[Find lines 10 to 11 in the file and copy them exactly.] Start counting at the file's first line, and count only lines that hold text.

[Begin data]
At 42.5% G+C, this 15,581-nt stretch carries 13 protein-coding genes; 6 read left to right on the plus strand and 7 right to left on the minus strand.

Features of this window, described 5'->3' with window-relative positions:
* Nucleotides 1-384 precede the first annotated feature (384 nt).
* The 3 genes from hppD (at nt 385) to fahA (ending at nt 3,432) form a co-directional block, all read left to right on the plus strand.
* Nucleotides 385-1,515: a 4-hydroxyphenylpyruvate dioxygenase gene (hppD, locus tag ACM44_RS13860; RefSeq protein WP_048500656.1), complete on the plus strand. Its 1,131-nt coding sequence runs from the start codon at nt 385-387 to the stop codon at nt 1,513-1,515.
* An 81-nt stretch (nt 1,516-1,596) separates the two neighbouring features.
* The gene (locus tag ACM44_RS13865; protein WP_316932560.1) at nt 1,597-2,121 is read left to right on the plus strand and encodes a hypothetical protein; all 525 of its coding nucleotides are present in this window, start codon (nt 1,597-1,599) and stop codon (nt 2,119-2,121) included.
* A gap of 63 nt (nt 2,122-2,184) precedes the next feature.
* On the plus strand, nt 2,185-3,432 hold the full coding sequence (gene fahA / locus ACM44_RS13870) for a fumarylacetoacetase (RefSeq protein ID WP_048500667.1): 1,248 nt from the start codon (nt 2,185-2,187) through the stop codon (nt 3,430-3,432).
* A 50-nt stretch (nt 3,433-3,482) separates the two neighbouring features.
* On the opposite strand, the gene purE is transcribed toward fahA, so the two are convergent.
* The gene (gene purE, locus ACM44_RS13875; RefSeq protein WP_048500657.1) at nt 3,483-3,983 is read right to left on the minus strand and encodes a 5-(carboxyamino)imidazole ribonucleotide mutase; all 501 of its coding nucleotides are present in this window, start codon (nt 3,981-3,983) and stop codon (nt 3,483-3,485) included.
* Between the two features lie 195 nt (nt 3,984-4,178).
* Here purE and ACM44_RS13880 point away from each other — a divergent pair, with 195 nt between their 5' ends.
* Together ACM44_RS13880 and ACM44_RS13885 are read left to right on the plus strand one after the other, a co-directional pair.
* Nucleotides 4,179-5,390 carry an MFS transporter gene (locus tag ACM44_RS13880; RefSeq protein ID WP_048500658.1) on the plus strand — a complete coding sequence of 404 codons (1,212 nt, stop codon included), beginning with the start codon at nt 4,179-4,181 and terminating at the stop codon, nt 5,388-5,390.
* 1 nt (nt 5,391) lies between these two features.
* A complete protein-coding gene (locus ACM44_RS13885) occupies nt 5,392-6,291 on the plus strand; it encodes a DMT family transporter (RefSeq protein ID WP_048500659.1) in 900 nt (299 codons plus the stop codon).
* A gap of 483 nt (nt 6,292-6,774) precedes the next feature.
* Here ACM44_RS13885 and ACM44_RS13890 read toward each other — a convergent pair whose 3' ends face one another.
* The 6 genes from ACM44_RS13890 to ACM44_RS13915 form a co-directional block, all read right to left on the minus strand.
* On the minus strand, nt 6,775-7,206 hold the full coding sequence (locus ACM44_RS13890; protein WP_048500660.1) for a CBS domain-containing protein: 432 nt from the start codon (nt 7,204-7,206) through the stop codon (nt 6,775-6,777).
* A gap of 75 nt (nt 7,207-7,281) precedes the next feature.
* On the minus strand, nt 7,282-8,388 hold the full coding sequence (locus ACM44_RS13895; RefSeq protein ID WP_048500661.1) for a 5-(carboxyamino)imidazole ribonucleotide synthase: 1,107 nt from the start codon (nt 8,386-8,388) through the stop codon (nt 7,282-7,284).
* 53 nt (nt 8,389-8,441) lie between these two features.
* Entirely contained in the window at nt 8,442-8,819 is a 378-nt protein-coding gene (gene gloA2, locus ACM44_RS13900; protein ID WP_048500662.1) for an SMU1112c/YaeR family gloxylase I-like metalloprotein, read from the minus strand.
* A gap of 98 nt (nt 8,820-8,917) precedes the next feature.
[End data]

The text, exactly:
* A 50-nt stretch (nt 3,433-3,482) separates the two neighbouring features.
* On the opposite strand, the gene purE is transcribed toward fahA, so the two are convergent.